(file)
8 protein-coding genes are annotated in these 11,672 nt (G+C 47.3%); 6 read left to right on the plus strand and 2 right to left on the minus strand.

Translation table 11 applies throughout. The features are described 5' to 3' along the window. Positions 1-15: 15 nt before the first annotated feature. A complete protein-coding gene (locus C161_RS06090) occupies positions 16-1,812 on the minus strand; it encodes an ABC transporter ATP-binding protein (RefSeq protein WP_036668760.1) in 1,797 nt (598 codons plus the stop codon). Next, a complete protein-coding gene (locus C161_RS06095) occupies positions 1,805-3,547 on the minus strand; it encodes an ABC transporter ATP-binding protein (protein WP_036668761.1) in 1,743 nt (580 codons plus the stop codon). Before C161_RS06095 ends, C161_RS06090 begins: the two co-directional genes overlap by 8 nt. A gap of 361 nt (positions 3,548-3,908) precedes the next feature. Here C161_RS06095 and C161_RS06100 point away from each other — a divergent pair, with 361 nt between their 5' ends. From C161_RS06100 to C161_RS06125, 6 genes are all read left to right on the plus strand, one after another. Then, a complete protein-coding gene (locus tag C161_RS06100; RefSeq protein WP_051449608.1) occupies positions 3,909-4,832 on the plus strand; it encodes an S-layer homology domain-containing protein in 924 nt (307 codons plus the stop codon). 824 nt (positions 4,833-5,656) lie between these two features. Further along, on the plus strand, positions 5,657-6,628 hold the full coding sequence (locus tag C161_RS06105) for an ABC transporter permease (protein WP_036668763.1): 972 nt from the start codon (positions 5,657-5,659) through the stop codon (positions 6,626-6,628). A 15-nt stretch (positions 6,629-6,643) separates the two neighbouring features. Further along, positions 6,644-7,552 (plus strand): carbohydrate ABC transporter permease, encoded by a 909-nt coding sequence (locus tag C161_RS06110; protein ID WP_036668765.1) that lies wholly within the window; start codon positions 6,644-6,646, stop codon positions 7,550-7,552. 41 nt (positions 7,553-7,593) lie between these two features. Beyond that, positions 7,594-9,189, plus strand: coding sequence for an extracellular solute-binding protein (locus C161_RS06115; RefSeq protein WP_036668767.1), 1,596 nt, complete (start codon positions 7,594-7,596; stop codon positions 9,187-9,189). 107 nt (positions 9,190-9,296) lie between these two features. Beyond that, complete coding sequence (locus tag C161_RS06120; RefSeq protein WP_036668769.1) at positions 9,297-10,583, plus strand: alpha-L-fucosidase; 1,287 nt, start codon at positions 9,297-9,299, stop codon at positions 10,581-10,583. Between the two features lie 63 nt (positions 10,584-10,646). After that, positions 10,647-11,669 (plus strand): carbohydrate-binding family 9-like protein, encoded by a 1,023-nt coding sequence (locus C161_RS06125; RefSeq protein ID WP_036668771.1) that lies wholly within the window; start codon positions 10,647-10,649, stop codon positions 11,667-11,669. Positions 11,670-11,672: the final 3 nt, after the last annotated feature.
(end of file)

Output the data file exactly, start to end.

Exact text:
8 protein-coding genes are annotated in these 11,672 nt (G+C 47.3%); 6 read left to right on the plus strand and 2 right to left on the minus strand.

Translation table 11 applies throughout. The features are described 5' to 3' along the window. Positions 1-15: 15 nt before the first annotated feature. A complete protein-coding gene (locus C161_RS06090) occupies positions 16-1,812 on the minus strand; it encodes an ABC transporter ATP-binding protein (RefSeq protein WP_036668760.1) in 1,797 nt (598 codons plus the stop codon). Next, a complete protein-coding gene (locus C161_RS06095) occupies positions 1,805-3,547 on the minus strand; it encodes an ABC transporter ATP-binding protein (protein WP_036668761.1) in 1,743 nt (580 codons plus the stop codon). Before C161_RS06095 ends, C161_RS06090 begins: the two co-directional genes overlap by 8 nt. A gap of 361 nt (positions 3,548-3,908) precedes the next feature. Here C161_RS06095 and C161_RS06100 point away from each other — a divergent pair, with 361 nt between their 5' ends. From C161_RS06100 to C161_RS06125, 6 genes are all read left to right on the plus strand, one after another. Then, a complete protein-coding gene (locus tag C161_RS06100; RefSeq protein WP_051449608.1) occupies positions 3,909-4,832 on the plus strand; it encodes an S-layer homology domain-containing protein in 924 nt (307 codons plus the stop codon). 824 nt (positions 4,833-5,656) lie between these two features. Further along, on the plus strand, positions 5,657-6,628 hold the full coding sequence (locus tag C161_RS06105) for an ABC transporter permease (protein WP_036668763.1): 972 nt from the start codon (positions 5,657-5,659) through the stop codon (positions 6,626-6,628). A 15-nt stretch (positions 6,629-6,643) separates the two neighbouring features. Further along, positions 6,644-7,552 (plus strand): carbohydrate ABC transporter permease, encoded by a 909-nt coding sequence (locus tag C161_RS06110; protein ID WP_036668765.1) that lies wholly within the window; start codon positions 6,644-6,646, stop codon positions 7,550-7,552. 41 nt (positions 7,553-7,593) lie between these two features. Beyond that, positions 7,594-9,189, plus strand: coding sequence for an extracellular solute-binding protein (locus C161_RS06115; RefSeq protein WP_036668767.1), 1,596 nt, complete (start codon positions 7,594-7,596; stop codon positions 9,187-9,189). 107 nt (positions 9,190-9,296) lie between these two features. Beyond that, complete coding sequence (locus tag C161_RS06120; RefSeq protein WP_036668769.1) at positions 9,297-10,583, plus strand: alpha-L-fucosidase; 1,287 nt, start codon at positions 9,297-9,299, stop codon at positions 10,581-10,583. Between the two features lie 63 nt (positions 10,584-10,646). After that, positions 10,647-11,669 (plus strand): carbohydrate-binding family 9-like protein, encoded by a 1,023-nt coding sequence (locus C161_RS06125; RefSeq protein ID WP_036668771.1) that lies wholly within the window; start codon positions 10,647-10,649, stop codon positions 11,667-11,669. Positions 11,670-11,672: the final 3 nt, after the last annotated feature.